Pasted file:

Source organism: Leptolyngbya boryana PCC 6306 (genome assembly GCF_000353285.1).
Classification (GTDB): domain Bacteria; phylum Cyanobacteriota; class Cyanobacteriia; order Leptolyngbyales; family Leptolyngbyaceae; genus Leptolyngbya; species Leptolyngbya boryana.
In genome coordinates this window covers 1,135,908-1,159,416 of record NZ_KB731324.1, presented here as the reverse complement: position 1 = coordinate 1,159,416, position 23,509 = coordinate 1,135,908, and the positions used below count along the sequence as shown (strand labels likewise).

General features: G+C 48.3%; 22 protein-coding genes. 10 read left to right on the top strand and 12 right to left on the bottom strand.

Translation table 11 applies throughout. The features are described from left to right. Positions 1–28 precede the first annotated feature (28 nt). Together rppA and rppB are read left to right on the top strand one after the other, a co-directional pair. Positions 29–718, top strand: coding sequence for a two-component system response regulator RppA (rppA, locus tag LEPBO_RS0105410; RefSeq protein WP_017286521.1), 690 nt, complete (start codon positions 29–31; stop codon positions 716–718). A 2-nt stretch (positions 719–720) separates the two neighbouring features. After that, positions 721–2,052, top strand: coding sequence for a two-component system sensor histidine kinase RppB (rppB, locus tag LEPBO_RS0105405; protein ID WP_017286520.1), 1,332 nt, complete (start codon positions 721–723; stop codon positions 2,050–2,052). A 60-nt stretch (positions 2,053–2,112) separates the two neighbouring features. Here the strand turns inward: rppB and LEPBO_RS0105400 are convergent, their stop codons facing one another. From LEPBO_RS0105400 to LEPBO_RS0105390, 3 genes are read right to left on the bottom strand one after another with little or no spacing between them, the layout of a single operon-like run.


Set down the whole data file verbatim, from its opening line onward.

Source organism: Leptolyngbya boryana PCC 6306 (genome assembly GCF_000353285.1).
Classification (GTDB): domain Bacteria; phylum Cyanobacteriota; class Cyanobacteriia; order Leptolyngbyales; family Leptolyngbyaceae; genus Leptolyngbya; species Leptolyngbya boryana.
In genome coordinates this window covers 1,135,908-1,159,416 of record NZ_KB731324.1, presented here as the reverse complement: position 1 = coordinate 1,159,416, position 23,509 = coordinate 1,135,908, and the positions used below count along the sequence as shown (strand labels likewise).

General features: G+C 48.3%; 22 protein-coding genes. 10 read left to right on the top strand and 12 right to left on the bottom strand.

Translation table 11 applies throughout. The features are described from left to right. Positions 1–28 precede the first annotated feature (28 nt). Together rppA and rppB are read left to right on the top strand one after the other, a co-directional pair. Positions 29–718, top strand: coding sequence for a two-component system response regulator RppA (rppA, locus tag LEPBO_RS0105410; RefSeq protein WP_017286521.1), 690 nt, complete (start codon positions 29–31; stop codon positions 716–718). A 2-nt stretch (positions 719–720) separates the two neighbouring features. After that, positions 721–2,052, top strand: coding sequence for a two-component system sensor histidine kinase RppB (rppB, locus tag LEPBO_RS0105405; protein ID WP_017286520.1), 1,332 nt, complete (start codon positions 721–723; stop codon positions 2,050–2,052). A 60-nt stretch (positions 2,053–2,112) separates the two neighbouring features. Here the strand turns inward: rppB and LEPBO_RS0105400 are convergent, their stop codons facing one another. From LEPBO_RS0105400 to LEPBO_RS0105390, 3 genes are read right to left on the bottom strand one after another with little or no spacing between them, the layout of a single operon-like run.